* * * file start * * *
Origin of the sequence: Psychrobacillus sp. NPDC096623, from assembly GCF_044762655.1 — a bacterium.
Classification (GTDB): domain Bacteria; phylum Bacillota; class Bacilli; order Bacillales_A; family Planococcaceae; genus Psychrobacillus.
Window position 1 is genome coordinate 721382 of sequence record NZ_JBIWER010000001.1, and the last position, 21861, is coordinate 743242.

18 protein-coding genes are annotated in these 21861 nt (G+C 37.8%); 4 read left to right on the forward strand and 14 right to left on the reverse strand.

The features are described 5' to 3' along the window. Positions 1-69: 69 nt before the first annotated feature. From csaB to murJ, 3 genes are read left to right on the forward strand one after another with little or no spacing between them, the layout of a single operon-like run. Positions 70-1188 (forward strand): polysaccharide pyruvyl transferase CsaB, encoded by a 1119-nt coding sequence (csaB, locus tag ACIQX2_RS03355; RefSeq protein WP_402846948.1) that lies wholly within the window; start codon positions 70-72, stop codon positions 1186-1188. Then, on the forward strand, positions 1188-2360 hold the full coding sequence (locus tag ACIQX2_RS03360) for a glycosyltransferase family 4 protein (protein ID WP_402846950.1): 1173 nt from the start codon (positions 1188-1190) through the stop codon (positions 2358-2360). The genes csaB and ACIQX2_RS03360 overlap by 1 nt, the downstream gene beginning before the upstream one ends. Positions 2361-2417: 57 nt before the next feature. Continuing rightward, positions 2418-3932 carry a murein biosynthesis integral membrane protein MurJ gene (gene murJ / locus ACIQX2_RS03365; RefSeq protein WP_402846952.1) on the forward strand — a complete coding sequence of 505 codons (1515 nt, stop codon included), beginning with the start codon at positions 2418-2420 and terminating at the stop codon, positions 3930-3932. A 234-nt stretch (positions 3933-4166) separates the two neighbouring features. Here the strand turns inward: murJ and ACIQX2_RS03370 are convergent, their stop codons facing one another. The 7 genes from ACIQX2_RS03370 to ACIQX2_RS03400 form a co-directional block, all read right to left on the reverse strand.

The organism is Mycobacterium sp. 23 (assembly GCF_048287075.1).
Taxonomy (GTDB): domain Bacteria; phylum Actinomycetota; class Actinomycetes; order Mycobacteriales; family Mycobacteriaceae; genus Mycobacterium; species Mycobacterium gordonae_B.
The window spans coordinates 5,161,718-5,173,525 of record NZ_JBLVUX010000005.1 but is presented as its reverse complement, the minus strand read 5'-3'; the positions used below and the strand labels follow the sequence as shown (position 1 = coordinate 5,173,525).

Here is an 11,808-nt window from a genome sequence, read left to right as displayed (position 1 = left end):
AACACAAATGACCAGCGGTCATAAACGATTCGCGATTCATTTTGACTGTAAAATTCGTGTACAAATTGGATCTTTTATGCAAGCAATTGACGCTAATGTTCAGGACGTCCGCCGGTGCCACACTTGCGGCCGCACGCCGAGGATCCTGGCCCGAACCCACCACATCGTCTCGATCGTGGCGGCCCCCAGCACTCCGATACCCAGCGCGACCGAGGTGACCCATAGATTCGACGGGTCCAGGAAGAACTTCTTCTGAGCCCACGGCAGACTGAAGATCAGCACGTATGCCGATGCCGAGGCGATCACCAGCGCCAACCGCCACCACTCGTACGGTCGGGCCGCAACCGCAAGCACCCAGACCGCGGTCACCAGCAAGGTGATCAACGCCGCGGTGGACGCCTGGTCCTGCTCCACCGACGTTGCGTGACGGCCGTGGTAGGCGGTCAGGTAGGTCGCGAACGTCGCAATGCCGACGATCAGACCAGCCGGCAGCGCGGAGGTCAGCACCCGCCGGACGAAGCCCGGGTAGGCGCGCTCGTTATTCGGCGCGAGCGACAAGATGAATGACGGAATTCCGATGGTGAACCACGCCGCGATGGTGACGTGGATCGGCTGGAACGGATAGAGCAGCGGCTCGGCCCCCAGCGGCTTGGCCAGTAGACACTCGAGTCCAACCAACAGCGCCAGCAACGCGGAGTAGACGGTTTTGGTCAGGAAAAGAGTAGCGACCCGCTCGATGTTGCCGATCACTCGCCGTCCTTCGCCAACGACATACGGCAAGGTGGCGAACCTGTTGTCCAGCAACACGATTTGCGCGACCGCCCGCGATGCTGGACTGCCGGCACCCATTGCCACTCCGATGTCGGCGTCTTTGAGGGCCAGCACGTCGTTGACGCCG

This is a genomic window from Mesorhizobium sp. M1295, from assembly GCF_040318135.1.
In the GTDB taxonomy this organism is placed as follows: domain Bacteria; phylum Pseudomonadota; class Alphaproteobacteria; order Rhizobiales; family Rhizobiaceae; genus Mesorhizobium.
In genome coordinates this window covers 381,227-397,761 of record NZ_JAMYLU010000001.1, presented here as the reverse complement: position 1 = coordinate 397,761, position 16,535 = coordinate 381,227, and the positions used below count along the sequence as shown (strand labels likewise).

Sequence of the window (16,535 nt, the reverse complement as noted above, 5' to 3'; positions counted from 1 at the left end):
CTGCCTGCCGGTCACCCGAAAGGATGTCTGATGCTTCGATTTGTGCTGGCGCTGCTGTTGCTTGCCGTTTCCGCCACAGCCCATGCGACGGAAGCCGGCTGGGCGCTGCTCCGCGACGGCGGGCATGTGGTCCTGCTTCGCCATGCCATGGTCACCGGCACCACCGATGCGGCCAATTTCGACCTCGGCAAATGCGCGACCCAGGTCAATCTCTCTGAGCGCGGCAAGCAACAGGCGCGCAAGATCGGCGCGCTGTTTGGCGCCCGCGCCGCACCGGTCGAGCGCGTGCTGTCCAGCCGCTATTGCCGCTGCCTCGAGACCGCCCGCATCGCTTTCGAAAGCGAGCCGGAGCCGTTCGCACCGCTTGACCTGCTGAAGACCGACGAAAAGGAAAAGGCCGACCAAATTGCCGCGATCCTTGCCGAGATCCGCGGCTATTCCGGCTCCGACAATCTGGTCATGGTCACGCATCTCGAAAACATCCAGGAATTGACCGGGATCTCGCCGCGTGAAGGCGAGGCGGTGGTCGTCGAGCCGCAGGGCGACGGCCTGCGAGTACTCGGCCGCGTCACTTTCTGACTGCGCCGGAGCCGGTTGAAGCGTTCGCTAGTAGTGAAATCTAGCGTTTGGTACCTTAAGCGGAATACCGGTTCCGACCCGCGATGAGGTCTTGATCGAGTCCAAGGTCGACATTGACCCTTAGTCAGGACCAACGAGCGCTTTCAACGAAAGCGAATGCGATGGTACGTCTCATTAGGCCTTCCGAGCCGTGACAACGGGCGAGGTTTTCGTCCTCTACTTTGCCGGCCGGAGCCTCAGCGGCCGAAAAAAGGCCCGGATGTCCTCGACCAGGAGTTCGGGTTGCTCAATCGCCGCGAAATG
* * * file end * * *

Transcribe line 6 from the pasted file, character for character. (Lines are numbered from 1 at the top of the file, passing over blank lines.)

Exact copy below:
The organism is Mycobacterium sp. 23 (assembly GCF_048287075.1).